Many working people present their identity succinctly on a 2×3½ inch piece of card – the typical business card. But what happens when that card is no longer valid? When the person no longer has a position or represents a business but is ‘just’ himself? Well, why shouldn’t he have another card to hand out once he is retired? After all, he still has a name, contact information and sometimes a description or ‘identity’ he wants to own and share. Favourite pursuits like golfing or fishing are common themes on such cards. They are bold statements of satisfaction with the new status – Retired and Loving Life!
If you are in a position to plan ahead for your retirement, here are some questions that you could ask yourself to help you secure your identity.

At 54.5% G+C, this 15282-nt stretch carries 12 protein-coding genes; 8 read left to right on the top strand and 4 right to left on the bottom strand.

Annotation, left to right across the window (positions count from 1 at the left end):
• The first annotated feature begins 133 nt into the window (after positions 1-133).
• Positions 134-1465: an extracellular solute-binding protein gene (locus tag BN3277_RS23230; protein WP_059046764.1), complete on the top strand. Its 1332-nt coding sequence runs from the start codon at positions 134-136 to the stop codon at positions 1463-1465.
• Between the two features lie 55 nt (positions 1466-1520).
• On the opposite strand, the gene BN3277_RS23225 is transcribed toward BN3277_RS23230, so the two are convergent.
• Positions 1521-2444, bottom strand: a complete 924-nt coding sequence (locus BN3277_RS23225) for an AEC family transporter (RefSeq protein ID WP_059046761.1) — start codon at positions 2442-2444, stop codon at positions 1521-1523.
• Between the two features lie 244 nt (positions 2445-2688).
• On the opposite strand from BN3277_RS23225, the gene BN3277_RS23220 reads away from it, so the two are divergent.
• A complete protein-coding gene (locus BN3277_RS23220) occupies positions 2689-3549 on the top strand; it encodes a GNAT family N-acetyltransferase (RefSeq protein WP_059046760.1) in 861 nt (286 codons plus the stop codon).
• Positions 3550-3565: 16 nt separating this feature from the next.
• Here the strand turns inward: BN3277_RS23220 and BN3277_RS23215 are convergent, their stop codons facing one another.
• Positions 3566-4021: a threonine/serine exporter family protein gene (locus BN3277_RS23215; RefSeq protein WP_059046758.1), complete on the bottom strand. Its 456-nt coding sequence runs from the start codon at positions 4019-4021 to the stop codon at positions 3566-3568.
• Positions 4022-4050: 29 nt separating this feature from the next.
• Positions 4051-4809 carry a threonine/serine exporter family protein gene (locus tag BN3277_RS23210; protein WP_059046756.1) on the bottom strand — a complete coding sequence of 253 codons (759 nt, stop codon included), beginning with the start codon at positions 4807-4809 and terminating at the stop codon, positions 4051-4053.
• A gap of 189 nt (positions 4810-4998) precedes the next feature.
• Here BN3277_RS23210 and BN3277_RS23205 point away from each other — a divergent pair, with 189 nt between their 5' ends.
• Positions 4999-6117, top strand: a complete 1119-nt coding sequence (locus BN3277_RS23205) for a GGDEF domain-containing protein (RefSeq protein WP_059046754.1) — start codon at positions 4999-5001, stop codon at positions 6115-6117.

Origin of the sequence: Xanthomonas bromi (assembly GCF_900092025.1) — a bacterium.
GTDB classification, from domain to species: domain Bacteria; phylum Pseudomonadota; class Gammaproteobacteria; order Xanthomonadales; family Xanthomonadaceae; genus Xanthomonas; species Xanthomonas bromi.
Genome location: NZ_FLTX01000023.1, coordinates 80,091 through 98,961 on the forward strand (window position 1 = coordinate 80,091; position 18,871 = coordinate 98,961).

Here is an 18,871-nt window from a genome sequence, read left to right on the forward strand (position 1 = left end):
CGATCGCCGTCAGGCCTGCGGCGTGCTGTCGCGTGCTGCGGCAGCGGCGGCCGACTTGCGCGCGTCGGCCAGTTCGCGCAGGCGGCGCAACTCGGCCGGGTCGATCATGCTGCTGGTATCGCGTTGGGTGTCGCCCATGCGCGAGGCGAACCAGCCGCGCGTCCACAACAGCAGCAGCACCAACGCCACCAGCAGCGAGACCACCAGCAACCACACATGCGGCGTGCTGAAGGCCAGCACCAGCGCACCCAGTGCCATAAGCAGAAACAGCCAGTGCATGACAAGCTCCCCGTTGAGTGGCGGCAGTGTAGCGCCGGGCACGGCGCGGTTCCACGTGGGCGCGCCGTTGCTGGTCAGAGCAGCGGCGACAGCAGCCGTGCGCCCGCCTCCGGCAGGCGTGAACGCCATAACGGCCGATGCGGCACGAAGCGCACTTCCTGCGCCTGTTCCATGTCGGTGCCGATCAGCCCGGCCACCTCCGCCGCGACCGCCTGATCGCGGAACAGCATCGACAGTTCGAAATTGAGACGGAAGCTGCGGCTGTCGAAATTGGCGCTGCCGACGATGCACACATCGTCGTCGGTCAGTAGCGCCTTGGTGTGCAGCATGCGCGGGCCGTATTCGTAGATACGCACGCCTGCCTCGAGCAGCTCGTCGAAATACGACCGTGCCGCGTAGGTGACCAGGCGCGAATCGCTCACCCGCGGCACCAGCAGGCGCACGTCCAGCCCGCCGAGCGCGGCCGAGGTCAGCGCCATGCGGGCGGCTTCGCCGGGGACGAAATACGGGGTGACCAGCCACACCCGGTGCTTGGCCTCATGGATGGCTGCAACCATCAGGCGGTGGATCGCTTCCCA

• What value do I bring to those around me?
• What am I passionate about now or have been passionate about in the past?
• If I am not living life to the fullest now, what is missing?
• How much of the ‘me’ that shows up at work every day reflects my true self and the identity at my core?
An important perspective to adopt is that you are retiring to something and not just from something. And make your new focus who you want to be more than what you want to be.
Focusing on whatever you truly want and fully engaging in that – not caring what others think – is an excellent way to keep from the sense of being ‘less than,’ a feeling that can so easily pop up unbidden.